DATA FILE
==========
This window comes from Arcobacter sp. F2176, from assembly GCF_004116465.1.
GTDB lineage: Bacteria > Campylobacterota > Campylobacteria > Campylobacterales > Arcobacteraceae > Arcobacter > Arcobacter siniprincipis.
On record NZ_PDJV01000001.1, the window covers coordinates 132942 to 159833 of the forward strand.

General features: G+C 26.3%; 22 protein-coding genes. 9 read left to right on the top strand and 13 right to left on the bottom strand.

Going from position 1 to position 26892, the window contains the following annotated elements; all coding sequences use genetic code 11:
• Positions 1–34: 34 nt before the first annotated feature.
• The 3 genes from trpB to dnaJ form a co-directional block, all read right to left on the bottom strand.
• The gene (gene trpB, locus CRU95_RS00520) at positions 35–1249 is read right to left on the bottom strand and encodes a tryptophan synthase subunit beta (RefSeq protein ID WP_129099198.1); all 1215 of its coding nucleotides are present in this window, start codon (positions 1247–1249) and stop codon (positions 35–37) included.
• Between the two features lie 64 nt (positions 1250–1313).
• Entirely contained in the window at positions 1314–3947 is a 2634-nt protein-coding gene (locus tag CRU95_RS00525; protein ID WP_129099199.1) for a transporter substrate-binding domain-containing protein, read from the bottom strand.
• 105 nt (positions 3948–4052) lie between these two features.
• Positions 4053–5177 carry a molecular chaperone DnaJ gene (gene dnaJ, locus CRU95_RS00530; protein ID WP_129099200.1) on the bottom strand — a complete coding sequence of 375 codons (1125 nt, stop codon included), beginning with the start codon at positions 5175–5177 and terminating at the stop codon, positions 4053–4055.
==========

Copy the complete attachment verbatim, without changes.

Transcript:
This window comes from Arcobacter sp. F2176, from assembly GCF_004116465.1.
GTDB lineage: Bacteria > Campylobacterota > Campylobacteria > Campylobacterales > Arcobacteraceae > Arcobacter > Arcobacter siniprincipis.
On record NZ_PDJV01000001.1, the window covers coordinates 132942 to 159833 of the forward strand.

General features: G+C 26.3%; 22 protein-coding genes. 9 read left to right on the top strand and 13 right to left on the bottom strand.

Going from position 1 to position 26892, the window contains the following annotated elements; all coding sequences use genetic code 11:
• Positions 1–34: 34 nt before the first annotated feature.
• The 3 genes from trpB to dnaJ form a co-directional block, all read right to left on the bottom strand.
• The gene (gene trpB, locus CRU95_RS00520) at positions 35–1249 is read right to left on the bottom strand and encodes a tryptophan synthase subunit beta (RefSeq protein ID WP_129099198.1); all 1215 of its coding nucleotides are present in this window, start codon (positions 1247–1249) and stop codon (positions 35–37) included.
• Between the two features lie 64 nt (positions 1250–1313).
• Entirely contained in the window at positions 1314–3947 is a 2634-nt protein-coding gene (locus tag CRU95_RS00525; protein ID WP_129099199.1) for a transporter substrate-binding domain-containing protein, read from the bottom strand.
• 105 nt (positions 3948–4052) lie between these two features.
• Positions 4053–5177 carry a molecular chaperone DnaJ gene (gene dnaJ, locus CRU95_RS00530; protein ID WP_129099200.1) on the bottom strand — a complete coding sequence of 375 codons (1125 nt, stop codon included), beginning with the start codon at positions 5175–5177 and terminating at the stop codon, positions 4053–4055.